***DOUBLE***
YOU WIN $30
YOU HAVE $110
ENTER YOUR BET: 10
LEMON PLUM ORANGE
YOU LOSE $10
YOU HAVE $100
ENTER YOUR BET: 10
BELL LEMON BELL
***DOUBLE***
YOU WIN $30
YOU HAVE $130
ENTER YOUR BET: 10
CHERRY LEMON PLUM
YOU LOSE $10
YOU HAVE $120
ENTER YOUR BET: 0
COLLECT $120 FROM THE CASHIER

We used randint from the Standard Prelude. You can run the program at http://programmingpraxis.codepad.org/A8iRnYpJ.

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6 Responses to “Slots”

  1. [...] today’s Programming Praxis exercise, our goal is to create a game that simulates a slot machine. [...]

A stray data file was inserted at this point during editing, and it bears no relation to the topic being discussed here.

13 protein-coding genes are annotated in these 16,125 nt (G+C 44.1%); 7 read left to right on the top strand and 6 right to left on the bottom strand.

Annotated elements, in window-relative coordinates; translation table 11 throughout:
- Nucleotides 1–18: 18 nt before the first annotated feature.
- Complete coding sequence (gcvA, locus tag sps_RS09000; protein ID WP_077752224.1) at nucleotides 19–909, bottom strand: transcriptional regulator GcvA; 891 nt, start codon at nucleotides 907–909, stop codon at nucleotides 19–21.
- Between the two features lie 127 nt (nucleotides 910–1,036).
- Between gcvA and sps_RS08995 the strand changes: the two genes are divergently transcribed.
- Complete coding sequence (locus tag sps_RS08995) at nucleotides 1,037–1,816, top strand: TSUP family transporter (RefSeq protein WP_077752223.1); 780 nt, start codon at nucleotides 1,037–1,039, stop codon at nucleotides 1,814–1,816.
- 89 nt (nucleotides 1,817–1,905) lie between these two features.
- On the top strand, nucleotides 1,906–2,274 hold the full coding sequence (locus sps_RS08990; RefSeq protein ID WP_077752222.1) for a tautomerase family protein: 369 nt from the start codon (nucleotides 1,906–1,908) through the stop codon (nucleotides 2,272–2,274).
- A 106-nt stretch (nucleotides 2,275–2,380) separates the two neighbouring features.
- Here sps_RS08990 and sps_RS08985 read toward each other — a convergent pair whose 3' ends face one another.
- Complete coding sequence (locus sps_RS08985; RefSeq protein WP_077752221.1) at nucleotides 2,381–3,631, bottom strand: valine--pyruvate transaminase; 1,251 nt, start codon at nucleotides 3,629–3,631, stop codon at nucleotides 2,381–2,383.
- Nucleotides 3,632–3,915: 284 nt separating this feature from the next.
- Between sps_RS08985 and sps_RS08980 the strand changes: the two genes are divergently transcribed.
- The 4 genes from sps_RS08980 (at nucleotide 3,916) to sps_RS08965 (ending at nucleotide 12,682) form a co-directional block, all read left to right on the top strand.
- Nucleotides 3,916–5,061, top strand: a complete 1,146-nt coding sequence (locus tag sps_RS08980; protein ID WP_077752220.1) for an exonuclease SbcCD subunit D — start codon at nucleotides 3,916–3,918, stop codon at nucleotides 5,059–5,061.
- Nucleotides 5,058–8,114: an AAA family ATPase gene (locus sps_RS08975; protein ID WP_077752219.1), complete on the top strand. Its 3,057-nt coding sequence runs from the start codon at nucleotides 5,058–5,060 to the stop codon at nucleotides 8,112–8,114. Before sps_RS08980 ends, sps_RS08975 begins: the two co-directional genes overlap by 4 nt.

2. My Haskell solution (see http://bonsaicode.wordpress.com/2011/01/14/programming-praxis-slots/ for a version with comments):

    import Control.Monad
    import Data.List
    import System.Random
    import Text.Printf
    import Text.Read.HT
    
    pull :: Int -> IO Int
    pull n = do ws <- replicateM 3 $ randomRIO (0,5)
                putStrLn . unwords $ map (wheel !!) ws
                result . group $ sort ws where
        wheel = words "BAR BELL ORANGE LEMON PLUM CHERRY"                
        result [[0,0,0]] = win "JACKPOT" 101
        result [_]       = win "TOP DOLLAR" 11
        result [[0,0],_] = win "DOUBLE BAR" 6
        result [_,_]     = win "DOUBLE" 3
        result _         = printf "YOU LOSE $%d\n" n >> return (-n)
        win msg d = printf "***%s***\nYOU WIN $%d\n" msg (n*d) >> return (n*d)
    
    prompt :: IO Int
    prompt = do putStr "ENTER YOUR BET: "
                maybe prompt check . maybeRead =<< getLine where
        check bet | bet < 0   = prompt
                  | bet > 100 = putStrLn "HOUSE LIMIT $100" >> prompt